With the ever increasing routine of online education at every college and university it seems inevitable that basic police training will adapt this form of education. But what are the benefits and disadvantages of this type of instruction. Can it even be done? The author believes that eventually this will be the norm as we see the increase in the need for officers to be technologically savvy and be able to understand and apply the large amount of new laws that will come (Kuch, 2016). Typically, in each state there is an agency that oversees the basic police training for officers. That agency will eventually oversee the on-line formats that are suggested here. Those agencies are called The Police Officer Standards and Training Council (P.O.S.T.) or some variation of that.
The main benefit is to allow more potential recruits to apply and be accepted to this program. This will bring in money for the state, but lower the money to the local departments that put on training programs. In essence shifting the income from local to regional or state. However, the second benefit is to ensure that recruits are learning the outcomes in each unit. They will be monitored by a state trooper, state police training officer, or some form of POST teacher from the main state police training facility. No real personal relationship, thus allowing an uncensored evaluation of the recruit.
The ability to digest the vast amount of new laws and understand the new technology that will occur can be learned at home or on the move over the internet. The classroom is open 24/7 and students can delve deep into the topics of each section with extra material provided online. Visual material, learning programs like: Powerpoint, Blackboard, Moodle, D2L (Desire 2 Learn), Canvas, Ecollege, and Sakai programming can be utilized.
The recruits might not have the sense of military training—wearing uniforms, following orders, and wearing guns. However, the main purpose of policing for the past twenty-five years has been to return to “protect and serve”, not continue the watchman armed officer who merely arrests offenders. Wasn’t that the point of community policing, neighborhood policing, problem oriented policing, intercultural policing (Kuch, 2015), and block watch? There might be some officers who teach at the local academies or at community colleges that will get lower hours as a result of fewer students but they can get a security job to make up for that or they could work for an attorney doing some field work.
It will cost the state money to develop these courses but surely that would be paid for in the first year by student enrollment. Having state police instructors teach, monitor, and evaluate recruits will need to be modified to fit this format. Finally, state laws might need to be changed to allow this format to occur. The information shared or gained in these classes is not top secret and most anyone with basic internet knowledge can read about police training topics.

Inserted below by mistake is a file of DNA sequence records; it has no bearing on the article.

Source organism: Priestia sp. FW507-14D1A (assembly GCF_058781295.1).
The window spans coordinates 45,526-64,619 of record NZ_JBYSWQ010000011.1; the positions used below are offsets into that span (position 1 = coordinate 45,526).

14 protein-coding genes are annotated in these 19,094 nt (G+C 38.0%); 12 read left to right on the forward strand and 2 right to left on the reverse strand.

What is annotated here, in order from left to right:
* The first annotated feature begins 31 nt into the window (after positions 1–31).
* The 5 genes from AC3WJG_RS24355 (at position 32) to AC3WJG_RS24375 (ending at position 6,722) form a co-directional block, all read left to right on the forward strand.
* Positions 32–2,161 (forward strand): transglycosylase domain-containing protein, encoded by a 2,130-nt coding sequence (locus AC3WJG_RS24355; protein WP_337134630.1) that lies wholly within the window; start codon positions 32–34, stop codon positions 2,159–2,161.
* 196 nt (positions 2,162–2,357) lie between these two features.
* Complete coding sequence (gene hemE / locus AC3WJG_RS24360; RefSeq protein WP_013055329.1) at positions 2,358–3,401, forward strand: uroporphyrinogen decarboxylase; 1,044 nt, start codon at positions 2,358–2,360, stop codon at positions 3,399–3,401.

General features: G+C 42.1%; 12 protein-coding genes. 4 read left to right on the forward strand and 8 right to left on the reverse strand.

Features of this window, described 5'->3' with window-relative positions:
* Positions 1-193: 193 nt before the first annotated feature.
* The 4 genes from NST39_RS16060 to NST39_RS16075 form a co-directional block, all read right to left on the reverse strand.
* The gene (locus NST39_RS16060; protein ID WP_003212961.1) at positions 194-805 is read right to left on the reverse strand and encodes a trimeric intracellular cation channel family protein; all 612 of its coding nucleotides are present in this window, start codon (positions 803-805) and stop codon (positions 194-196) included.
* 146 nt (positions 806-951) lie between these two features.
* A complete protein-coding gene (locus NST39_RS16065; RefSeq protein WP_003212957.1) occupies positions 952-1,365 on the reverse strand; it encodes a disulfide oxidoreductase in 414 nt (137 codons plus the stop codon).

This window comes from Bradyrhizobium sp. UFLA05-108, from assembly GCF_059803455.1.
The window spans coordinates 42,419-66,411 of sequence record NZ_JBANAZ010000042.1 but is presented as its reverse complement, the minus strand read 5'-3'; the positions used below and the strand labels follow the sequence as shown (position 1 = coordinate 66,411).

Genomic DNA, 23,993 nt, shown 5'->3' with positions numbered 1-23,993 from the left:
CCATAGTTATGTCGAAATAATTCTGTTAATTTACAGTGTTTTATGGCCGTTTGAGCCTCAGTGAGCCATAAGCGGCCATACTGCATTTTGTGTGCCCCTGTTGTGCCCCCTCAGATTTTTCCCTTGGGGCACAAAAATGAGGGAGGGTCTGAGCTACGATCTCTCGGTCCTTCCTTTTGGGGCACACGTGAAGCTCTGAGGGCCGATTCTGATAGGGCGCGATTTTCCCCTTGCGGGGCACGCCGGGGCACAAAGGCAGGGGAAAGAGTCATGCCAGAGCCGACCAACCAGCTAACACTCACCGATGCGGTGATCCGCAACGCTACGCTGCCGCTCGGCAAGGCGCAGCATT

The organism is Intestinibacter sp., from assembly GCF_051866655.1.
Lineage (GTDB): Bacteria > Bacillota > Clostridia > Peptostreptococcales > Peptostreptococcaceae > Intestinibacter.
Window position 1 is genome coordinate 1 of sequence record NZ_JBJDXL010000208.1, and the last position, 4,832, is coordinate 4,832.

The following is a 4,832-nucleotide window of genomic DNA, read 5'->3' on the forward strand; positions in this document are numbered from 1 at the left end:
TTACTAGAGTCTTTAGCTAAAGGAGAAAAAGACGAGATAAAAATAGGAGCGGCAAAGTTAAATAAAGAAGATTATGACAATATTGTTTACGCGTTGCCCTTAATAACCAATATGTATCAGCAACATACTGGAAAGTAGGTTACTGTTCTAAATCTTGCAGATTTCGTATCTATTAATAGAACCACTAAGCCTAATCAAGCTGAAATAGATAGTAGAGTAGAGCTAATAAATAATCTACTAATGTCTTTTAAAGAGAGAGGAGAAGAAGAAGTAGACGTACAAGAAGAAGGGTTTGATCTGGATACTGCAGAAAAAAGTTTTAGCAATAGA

Lastly, there might be some hesitation from officers that went thru the regular training program and feel that online training is not equal to or is insufficient in some manner. That will need to be addressed by police administrators and field training officers. Perhaps understanding that these recruits lack a daily cop on cop interaction during training might require field training about the streets and people they serve.
Eventual Hybrid Format
Since there is a need to have police recruits learn physical aspects of the job along with certain hands on instruction we will have to have a location that addresses those needs. What might happen is that our local community colleges and some police schools operated out of municipal police departments and sheriff’s departments will train those activities that cannot be taught or learned on-line.
Perhaps a week toward the end or at the end of the academy will be fulfilled by having the recruits go the state police academy for one week. Recruits would either get a hotel or stay on the academy grounds. During that week they would learn about CPR and first aid, traffic stops and traffic investigation, stop and searches, and firearms training.
All other instruction will be provided via online format that the recruits can learn at their somewhat on their own pace. Videos can be watched more than once, assignments can be completed and sent to the state police academy to ensure the quality of training. This will reduce the chance of recruits being passed thru in order to get more tuition for the school—money in numbers.
What is needed is a state to have a trial program for police recruits. The state police would have to develop an online training program and probably have scheduled a week long intensive part of the course. It could be opened up for the first 25 students that apply and pay the tuition. An evaluation can be done before and after the recruit group starts and graduates. A follow-up evaluation can be done to determine if there are any differences between traditional academies and this form of instruction. It would benefit some potential recruits that might not be able to attend classes every night or day in a traditional setting. Maybe the costs will also be lower. This form of instruction will happen, the question is when some state will try it.
Kuch, Christopher B. “Policing 2050.” Forthcoming in The American Police. March 2016.
Kuch, Christopher B. “Intercultural Policing.” The Law Enforcement Times. September 20, 2015.
Dr. Kuch holds a PhD, MA, and MS in criminal justice. He has mainly taught sociology as an adjunct faculty member. He is presently at Galatasaray University in Istanbul, Turkey.